Liberal leader Dougald Lamont wins St. Boniface byelection
Published Tuesday, July 17, 2018 9:05PM CST
Last Updated Wednesday, July 18, 2018 11:56AM CST
The leader of the Manitoba Liberal Party has won a seat in the Legislature.
Dougald Lamont was elected MLA for St. Boniface Tuesday night in a provincial byelection.
Lamont defeated NDP candidate Blandine Tona, Progressive Conservative candidate Mamadou Ka and Manitoba Green Party candidate Françoise Therrien Vrignon.
"It is humbling beyond words to be allowed to represent you," Lamont told supporters gathered at the Norwood Hotel. “St. Boniface, you have shown that change for the better is possible."
According to the unofficial results, Lamont received 2,625 votes, followed by Tona with 1,770 votes. Therrien Vrignon had 1,017 votes and Ka finished with 834 votes.
The victory gives the Liberals a fourth seat in the legislature and official party status which comes with more money and a chance for Lamont to grill Premier Brian Pallister and the governing Progressive Conservatives in Question Period.
"I really am excited about the fact that we'll be able to have a new voice and we'll be able to confront Pallister in the Legislature,” said Lamont. “I think we'll be a new voice of opposition that isn't there right now."
The seat was left vacant when former NDP Premier Greg Selinger resigned earlier this year as the area’s MLA, a seat he had held since 1999.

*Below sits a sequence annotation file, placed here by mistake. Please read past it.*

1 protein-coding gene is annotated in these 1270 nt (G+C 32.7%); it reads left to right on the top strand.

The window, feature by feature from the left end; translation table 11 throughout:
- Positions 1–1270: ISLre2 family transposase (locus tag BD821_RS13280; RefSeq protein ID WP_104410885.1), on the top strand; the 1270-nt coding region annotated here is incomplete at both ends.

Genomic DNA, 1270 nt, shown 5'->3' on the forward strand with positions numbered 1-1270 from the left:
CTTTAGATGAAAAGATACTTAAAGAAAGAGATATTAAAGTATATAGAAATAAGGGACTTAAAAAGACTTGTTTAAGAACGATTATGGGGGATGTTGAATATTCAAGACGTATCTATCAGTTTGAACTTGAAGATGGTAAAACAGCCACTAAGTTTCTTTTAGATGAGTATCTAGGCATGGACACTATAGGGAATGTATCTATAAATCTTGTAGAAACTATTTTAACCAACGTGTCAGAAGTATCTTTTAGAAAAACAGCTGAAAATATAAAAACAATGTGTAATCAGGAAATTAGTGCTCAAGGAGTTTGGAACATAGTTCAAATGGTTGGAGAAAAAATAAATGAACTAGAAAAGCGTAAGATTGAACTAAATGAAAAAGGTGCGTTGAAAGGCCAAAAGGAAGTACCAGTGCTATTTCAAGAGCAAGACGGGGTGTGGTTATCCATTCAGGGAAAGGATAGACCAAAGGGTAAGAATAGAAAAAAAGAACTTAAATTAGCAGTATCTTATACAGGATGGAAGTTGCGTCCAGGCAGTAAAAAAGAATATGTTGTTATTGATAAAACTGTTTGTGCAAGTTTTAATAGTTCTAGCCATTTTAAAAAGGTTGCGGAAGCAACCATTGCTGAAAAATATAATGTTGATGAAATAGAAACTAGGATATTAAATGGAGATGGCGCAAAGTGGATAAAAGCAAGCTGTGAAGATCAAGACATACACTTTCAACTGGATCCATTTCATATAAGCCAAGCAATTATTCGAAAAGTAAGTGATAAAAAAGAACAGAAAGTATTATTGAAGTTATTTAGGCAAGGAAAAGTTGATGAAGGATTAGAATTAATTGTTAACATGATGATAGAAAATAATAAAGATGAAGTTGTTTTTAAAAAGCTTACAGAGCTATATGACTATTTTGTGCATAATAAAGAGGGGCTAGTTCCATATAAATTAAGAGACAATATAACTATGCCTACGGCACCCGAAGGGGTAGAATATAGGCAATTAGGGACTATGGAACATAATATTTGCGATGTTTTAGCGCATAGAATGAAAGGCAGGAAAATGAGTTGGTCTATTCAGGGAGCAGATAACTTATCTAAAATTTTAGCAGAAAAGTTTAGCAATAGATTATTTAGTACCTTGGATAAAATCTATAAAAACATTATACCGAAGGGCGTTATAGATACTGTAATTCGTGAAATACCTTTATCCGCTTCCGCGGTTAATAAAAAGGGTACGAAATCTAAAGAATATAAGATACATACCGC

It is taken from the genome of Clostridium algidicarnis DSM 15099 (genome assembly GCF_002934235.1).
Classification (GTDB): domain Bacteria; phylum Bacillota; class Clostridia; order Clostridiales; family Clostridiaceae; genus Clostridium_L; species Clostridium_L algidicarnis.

Some political observers have said a loss for the NDP in this byelection would be a sign the party still hasn’t recovered from the seats it lost in the 2016 general election.
NDP leader Wab Kinew doesn’t see it that way. He said he’s happy with the campaign and the candidate the party ran.
"Nobody expected rebuilding the NDP to be an overnight task and I knew that when I signed up for this,” said Kinew. “It's not something that we're gonna do today, tomorrow -- this is a multi-year process that I'm committed to."
Lamont said he has a busy summer ahead but he's ready to get down to work.
"I've got to find an office,” said Lamont. “I've got to find and rent an office and hire staff. So, we'll do what we can to hit the ground running but we also need to be deliberate about how we do it."
The Manitoba Liberal Party hasn't had official party status since 1995.